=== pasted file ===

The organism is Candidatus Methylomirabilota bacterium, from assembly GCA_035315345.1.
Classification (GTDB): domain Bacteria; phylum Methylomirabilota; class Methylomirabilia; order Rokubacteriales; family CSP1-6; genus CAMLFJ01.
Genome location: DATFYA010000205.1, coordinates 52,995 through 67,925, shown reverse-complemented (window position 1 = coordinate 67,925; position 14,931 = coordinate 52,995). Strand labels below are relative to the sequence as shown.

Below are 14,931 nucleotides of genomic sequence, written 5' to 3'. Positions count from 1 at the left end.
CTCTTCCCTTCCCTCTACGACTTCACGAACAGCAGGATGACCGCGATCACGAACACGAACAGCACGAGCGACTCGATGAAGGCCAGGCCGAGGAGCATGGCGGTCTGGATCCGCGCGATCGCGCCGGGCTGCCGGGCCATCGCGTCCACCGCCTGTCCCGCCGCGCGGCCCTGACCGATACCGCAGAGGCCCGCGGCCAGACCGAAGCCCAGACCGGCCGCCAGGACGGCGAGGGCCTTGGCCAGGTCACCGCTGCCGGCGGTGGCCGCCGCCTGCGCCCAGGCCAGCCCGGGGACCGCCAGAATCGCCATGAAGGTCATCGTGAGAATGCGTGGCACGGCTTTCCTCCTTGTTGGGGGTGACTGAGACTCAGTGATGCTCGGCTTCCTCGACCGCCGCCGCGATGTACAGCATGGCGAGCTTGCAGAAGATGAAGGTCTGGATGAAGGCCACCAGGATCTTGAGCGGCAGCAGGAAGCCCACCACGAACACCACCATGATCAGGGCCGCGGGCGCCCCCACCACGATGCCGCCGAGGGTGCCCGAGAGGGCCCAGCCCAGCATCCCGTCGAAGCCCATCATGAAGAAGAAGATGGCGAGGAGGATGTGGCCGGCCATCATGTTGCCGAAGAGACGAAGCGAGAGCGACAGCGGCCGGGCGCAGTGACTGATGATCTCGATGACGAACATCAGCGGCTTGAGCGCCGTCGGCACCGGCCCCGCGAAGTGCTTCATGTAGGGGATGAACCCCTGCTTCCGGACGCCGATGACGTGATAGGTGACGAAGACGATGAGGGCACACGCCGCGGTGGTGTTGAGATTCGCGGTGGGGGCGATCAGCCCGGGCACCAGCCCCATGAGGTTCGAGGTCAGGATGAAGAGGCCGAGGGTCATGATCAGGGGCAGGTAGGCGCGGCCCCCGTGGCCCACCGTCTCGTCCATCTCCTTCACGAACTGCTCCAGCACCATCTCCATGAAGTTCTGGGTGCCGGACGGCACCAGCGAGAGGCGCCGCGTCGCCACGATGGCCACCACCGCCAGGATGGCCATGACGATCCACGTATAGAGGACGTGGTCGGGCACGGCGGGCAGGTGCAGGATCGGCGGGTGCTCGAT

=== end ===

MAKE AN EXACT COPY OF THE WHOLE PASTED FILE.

The organism is Candidatus Methylomirabilota bacterium, from assembly GCA_035315345.1.
Classification (GTDB): domain Bacteria; phylum Methylomirabilota; class Methylomirabilia; order Rokubacteriales; family CSP1-6; genus CAMLFJ01.
Genome location: DATFYA010000205.1, coordinates 52,995 through 67,925, shown reverse-complemented (window position 1 = coordinate 67,925; position 14,931 = coordinate 52,995). Strand labels below are relative to the sequence as shown.

Below are 14,931 nucleotides of genomic sequence, written 5' to 3'. Positions count from 1 at the left end.
CTCTTCCCTTCCCTCTACGACTTCACGAACAGCAGGATGACCGCGATCACGAACACGAACAGCACGAGCGACTCGATGAAGGCCAGGCCGAGGAGCATGGCGGTCTGGATCCGCGCGATCGCGCCGGGCTGCCGGGCCATCGCGTCCACCGCCTGTCCCGCCGCGCGGCCCTGACCGATACCGCAGAGGCCCGCGGCCAGACCGAAGCCCAGACCGGCCGCCAGGACGGCGAGGGCCTTGGCCAGGTCACCGCTGCCGGCGGTGGCCGCCGCCTGCGCCCAGGCCAGCCCGGGGACCGCCAGAATCGCCATGAAGGTCATCGTGAGAATGCGTGGCACGGCTTTCCTCCTTGTTGGGGGTGACTGAGACTCAGTGATGCTCGGCTTCCTCGACCGCCGCCGCGATGTACAGCATGGCGAGCTTGCAGAAGATGAAGGTCTGGATGAAGGCCACCAGGATCTTGAGCGGCAGCAGGAAGCCCACCACGAACACCACCATGATCAGGGCCGCGGGCGCCCCCACCACGATGCCGCCGAGGGTGCCCGAGAGGGCCCAGCCCAGCATCCCGTCGAAGCCCATCATGAAGAAGAAGATGGCGAGGAGGATGTGGCCGGCCATCATGTTGCCGAAGAGACGAAGCGAGAGCGACAGCGGCCGGGCGCAGTGACTGATGATCTCGATGACGAACATCAGCGGCTTGAGCGCCGTCGGCACCGGCCCCGCGAAGTGCTTCATGTAGGGGATGAACCCCTGCTTCCGGACGCCGATGACGTGATAGGTGACGAAGACGATGAGGGCACACGCCGCGGTGGTGTTGAGATTCGCGGTGGGGGCGATCAGCCCGGGCACCAGCCCCATGAGGTTCGAGGTCAGGATGAAGAGGCCGAGGGTCATGATCAGGGGCAGGTAGGCGCGGCCCCCGTGGCCCACCGTCTCGTCCATCTCCTTCACGAACTGCTCCAGCACCATCTCCATGAAGTTCTGGGTGCCGGACGGCACCAGCGAGAGGCGCCGCGTCGCCACGATGGCCACCACCGCCAGGATGGCCATGACGATCCACGTATAGAGGACGTGGTCGGGCACGGCGGGCAGGTGCAGGATCGGCGGGTGCTCGAT